DHAKA: The Rohingya refugee crisis in Bangladesh should not be forgotten as the world’s attention is absorbed by the Ukraine emergency, Filippo Grandi, chief of UN refugee agency the UNHCR, said on Wednesday as he concluded his visit to the South Asian country.
Bangladesh is host to more than 1.1 million Rohingya refugees who fled atrocities in neighboring Myanmar. The majority live in congested camps at Cox’s Bazar, while tens and thousands have been moved to Bhasan Char — an island settlement in the Bay of Bengal several hours away from the mainland — since the end of 2020.
Following a five-day visit to Bangladesh, which included visits to refugee settlements in Cox’s Bazar and Bhasan Char, Grandi said that gathering support for the Rohingya cause will be “a bigger challenge than in past years.”
“It’s very important that the world knows that this should not be forgotten,” Grandi said at a press conference in Dhaka, adding that there was the risk of “marginalization” due to the attention and resources that were being absorbed elsewhere, especially by the emergency in Ukraine.
“I am here to remind the international community that there is not just Ukraine and new crises, that Bangladesh has been bearing the responsibility for five years and this support cannot decline."
Grandi, who also met with Bangladesh’s Prime Minister Sheikh Hasina during his visit, said he agreed with the premier that the solution to the crisis “can only be in Myanmar,” adding that his office is engaging with relevant authorities to resolve the situation.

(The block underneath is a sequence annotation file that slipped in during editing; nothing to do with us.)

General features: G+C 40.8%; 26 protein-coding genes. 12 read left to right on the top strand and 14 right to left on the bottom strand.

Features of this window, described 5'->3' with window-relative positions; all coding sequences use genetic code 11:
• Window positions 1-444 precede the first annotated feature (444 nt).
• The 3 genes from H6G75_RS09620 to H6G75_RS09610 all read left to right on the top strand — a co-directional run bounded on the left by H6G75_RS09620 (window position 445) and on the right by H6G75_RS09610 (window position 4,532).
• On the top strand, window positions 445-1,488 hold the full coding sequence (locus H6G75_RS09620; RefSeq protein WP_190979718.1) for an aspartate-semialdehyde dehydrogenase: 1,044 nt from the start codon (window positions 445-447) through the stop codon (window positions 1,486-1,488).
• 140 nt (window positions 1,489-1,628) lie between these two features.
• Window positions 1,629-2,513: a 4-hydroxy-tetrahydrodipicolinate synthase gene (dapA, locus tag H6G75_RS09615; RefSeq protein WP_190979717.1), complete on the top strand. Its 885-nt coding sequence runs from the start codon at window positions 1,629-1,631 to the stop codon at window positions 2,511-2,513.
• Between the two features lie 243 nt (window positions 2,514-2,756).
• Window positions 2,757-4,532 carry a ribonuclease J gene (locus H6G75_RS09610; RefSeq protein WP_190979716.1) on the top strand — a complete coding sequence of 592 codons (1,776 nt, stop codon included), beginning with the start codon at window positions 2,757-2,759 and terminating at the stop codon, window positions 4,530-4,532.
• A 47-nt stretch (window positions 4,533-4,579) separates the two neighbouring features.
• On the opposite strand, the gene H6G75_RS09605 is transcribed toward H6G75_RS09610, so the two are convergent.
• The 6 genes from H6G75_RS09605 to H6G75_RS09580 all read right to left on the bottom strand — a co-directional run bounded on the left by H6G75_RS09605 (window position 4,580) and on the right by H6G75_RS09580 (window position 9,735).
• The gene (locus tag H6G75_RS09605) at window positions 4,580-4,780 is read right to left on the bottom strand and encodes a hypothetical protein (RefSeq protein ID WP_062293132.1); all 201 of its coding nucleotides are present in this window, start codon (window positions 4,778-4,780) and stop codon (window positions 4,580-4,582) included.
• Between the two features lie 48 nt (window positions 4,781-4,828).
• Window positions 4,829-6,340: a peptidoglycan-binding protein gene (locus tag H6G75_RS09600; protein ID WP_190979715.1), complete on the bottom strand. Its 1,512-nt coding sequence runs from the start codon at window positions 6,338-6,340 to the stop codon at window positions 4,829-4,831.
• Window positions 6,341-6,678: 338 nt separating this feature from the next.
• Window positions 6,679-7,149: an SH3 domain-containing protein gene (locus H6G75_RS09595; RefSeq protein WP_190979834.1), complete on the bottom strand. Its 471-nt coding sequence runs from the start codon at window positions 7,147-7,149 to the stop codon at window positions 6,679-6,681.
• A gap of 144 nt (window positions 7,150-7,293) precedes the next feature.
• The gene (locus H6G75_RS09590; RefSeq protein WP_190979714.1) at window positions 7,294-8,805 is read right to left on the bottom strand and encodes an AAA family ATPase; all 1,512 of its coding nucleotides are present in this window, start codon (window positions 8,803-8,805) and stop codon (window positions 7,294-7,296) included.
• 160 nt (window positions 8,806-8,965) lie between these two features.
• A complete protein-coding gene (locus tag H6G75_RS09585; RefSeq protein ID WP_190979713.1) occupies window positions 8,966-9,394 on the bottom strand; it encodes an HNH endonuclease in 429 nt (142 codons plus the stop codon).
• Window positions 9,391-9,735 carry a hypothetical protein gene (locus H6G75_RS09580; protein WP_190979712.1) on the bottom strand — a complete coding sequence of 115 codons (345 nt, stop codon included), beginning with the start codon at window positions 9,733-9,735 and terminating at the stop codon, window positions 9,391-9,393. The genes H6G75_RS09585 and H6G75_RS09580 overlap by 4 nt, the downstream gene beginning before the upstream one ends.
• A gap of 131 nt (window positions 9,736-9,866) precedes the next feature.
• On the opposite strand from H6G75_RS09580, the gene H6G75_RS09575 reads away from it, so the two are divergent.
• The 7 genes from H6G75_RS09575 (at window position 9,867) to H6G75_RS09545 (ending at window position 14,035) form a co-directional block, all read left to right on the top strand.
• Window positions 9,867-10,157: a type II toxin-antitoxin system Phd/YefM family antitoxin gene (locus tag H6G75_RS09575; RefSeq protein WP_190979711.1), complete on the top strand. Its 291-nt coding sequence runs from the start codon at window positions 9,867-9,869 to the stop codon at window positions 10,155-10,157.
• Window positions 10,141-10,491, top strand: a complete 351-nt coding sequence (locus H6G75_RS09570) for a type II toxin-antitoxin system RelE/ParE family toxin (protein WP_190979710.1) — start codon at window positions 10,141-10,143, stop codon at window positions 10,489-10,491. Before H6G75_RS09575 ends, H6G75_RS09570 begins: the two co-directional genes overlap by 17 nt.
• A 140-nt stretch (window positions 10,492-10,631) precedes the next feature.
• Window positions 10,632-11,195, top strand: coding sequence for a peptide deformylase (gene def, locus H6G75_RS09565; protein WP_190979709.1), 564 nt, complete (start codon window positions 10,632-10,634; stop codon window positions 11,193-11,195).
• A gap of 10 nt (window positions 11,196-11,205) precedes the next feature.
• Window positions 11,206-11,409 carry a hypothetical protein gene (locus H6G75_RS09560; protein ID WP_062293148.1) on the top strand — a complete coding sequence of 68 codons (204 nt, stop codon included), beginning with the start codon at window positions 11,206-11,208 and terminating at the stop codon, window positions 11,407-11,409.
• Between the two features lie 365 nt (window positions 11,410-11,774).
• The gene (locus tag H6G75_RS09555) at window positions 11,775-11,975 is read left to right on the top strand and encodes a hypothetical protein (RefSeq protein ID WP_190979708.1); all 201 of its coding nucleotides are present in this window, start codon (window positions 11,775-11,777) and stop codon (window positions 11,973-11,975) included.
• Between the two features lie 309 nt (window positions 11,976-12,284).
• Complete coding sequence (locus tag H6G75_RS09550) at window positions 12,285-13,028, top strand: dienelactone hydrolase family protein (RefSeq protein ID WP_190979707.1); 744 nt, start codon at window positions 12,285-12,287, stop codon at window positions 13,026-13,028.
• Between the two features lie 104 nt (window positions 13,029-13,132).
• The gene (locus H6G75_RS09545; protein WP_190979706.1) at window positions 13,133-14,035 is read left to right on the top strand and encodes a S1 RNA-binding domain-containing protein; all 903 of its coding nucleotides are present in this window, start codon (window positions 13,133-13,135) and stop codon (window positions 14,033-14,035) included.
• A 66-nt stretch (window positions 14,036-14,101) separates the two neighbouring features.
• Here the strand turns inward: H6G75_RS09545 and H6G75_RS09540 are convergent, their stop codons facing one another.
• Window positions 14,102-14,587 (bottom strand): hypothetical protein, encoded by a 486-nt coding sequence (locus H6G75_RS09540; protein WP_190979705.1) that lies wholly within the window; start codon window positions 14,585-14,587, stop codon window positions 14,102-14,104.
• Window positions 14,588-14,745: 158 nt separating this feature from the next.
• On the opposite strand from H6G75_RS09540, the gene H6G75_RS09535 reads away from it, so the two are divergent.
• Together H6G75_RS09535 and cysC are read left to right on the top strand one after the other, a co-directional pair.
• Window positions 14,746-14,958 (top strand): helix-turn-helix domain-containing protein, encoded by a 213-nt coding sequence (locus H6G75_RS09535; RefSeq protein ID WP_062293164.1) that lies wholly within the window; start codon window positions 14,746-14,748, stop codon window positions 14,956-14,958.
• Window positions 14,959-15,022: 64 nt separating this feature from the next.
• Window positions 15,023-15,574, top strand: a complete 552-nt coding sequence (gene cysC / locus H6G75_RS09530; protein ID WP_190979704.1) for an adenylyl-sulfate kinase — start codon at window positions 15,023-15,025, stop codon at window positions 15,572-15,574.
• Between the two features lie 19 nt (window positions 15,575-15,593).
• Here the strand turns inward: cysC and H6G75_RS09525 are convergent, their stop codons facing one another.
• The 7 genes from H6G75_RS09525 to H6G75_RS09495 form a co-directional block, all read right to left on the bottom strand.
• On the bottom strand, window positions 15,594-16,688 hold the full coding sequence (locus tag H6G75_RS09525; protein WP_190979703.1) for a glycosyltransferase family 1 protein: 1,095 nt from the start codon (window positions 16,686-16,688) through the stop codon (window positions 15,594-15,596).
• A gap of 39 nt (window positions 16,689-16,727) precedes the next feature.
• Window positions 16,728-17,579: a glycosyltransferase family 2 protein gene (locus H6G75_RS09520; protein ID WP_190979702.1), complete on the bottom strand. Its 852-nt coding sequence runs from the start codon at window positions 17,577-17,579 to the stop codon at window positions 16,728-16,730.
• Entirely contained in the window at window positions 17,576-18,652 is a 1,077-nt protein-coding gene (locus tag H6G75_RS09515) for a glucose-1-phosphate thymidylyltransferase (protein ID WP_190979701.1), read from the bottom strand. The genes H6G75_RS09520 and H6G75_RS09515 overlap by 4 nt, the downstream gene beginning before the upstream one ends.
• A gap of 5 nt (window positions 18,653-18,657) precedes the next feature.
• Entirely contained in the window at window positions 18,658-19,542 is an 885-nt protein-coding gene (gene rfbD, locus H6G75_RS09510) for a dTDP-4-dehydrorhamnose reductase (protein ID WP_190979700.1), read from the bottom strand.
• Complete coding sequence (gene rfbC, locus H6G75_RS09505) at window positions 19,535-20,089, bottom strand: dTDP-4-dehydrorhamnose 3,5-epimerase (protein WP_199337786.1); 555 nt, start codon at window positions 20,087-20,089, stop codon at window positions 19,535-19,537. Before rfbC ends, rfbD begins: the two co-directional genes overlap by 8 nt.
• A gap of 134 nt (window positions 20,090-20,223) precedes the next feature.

“The Rohingya refugees I met reiterated their desire to return home when conditions allow. The world must work to address the root causes of their flight and to translate those dreams into reality,” Grandi said.
Grandi’s visit is expected to help restart discussions on the repatriation of Rohingya refugees to Myanmar after talks stalled further since Myanmar’s military took power in a coup in February 2021.
Humayun Kabir, Bangladesh’s former ambassador to the US, described the UN official’s visit as “important,” as it allowed Grandi to assess the situation for the Rohingya refugees and what authorities in the South Asian country need to help address the crisis.
“Through this visit, Grandi was informed about the expectations of Bangladesh’s authorities over the Rohingya crisis. Although the repatriation is yet to begin, this kind of visit and discussion has much significance to resolve the crisis,” Kabir told Arab News.
To speed up the negotiation process over the fate of the Rohingya, Dhaka University’s international relations Prof. Amena Mohsin said the UN should work more to engage global powers.
“The UN should unite global powers on this issue so that the repatriation process can be accelerated,” Mohsin told Arab News.